I was happy, and at the same time, I was upset too. The bitter sweet emotion I felt was probably because I would now have to break the news to Chhoti about my departure.
One evening, the two of us walked towards the park. As we strolled along, I clenched her left hand. I then cleared my throat and hesitatingly said, “You see Chhoti, I am, uh…”
But before I could complete my thought, she quipped, “You’re going to that big English school in London, right?” I nodded my head in acceptance.
Chhoti’s face wore a sombre expression. She looked down and said, “You will only go to London, but I shall go everywhere — to Hong Kong, Paris, America, San Francisco and London. I shall meet you there. Promise me you will keep in touch and meet me too.”
“Maybe you will go to all those places. And yes, we will meet there for sure,” I replied with a reassuring smile. She said nothing and left, running away as she always did. That was the last I saw of her, running away from nothing, her flimsy chappals slapping against the road. The wind was beating against her face causing her hair to fly.
What a pleasant surprise
Decades have passed since that breezy afternoon when I last saw Chhoti. I am 70 now, and am actively engaged with my philanthropic company. It took me several years to grow the organisation but it is a successful and well know firm today. I decided to finally settle in London, although I still maintain a home in Shantiniketan.
Looking back, I am proud of all my pursuits. I retired from my job a few years ago and now spend the bulk of my time with social causes and visiting my adult children who are married and settled in other cities.
As I sipped on my tea one afternoon, my secretary, Meena, came in and sat on the chair opposite me. She informed me there was someone who’d come in from Paris and wanted to meet me. In addition, the stranger also did not reveal her identity to Meena.
Since the visitor had come without setting up a prior appointment, I was a little annoyed at first. I usually like to know ahead of time how my entire day is going to be but on this particular instance, I decided to make an exception. I asked Meena to show the stranger in.
To my surprise, I immediately recognised the visitor as she walked in. She was Mrs. Anita Das — the founder and owner of a famous dairy company. I’d seen her on television often, I’d read about her in several publications and only recently, I recalled seeing a huge front-page advertisement about her business acumen.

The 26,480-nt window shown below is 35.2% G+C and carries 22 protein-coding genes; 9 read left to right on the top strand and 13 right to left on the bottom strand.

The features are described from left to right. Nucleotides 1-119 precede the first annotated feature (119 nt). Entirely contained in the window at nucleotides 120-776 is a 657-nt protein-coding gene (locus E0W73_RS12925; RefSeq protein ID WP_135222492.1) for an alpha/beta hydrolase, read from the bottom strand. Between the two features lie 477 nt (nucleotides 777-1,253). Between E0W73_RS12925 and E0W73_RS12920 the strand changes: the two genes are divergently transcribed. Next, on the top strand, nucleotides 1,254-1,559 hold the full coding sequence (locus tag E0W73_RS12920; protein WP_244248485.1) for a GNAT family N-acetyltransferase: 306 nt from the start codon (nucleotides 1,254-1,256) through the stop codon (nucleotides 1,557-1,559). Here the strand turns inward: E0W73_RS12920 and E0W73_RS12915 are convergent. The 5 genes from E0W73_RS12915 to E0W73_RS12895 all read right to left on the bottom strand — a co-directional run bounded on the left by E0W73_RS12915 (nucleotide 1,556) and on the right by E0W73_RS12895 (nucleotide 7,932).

As she came in the door, I motioned to her to take a seat. I must admit I was taken by her presence; she seemed one with a strong personality. “How can I help a famous businesswoman?” I asked with a curious smile.
“I shall reveal that in a bit,” she said as if trying to build up suspense. “But yes, as promised, I’ve already been to Hong Kong, Paris, America, San Francisco and London,” she continued. “You seem to have forgotten me, haven’t you? And although you’d promised, you never kept in touch.”
“Well, I am afraid I don’t recall what you’re referring to. Refresh my mind if you will, please,” I said.
“Well, you were my inspiration to start a dairy company. You gave milk to a poor girl. And that poor girl felt sorry for those who were less fortunate.”
“I then worked tirelessly to accumulate money,” Mrs Das continued. “As luck would have it, I won a lottery and received Rs. 2,00,000. I am sure you can now recognise your little Chhoti?”
I was overcome by emotion as memories from long ago came flooding back. Fighting back tears, I stammered, “Chhoti! How, how did you? Oh gosh! I have to write a story about you, if you allow me, of course. And I want to know every last detail of your story. But first, tell me, tea, coffee, or Coke?” I asked impatiently.
We hugged each other. And true to her old self, Chhoti went, “Coke? No, Didi, I still don’t prefer anything but milk. I want milk, Didi.”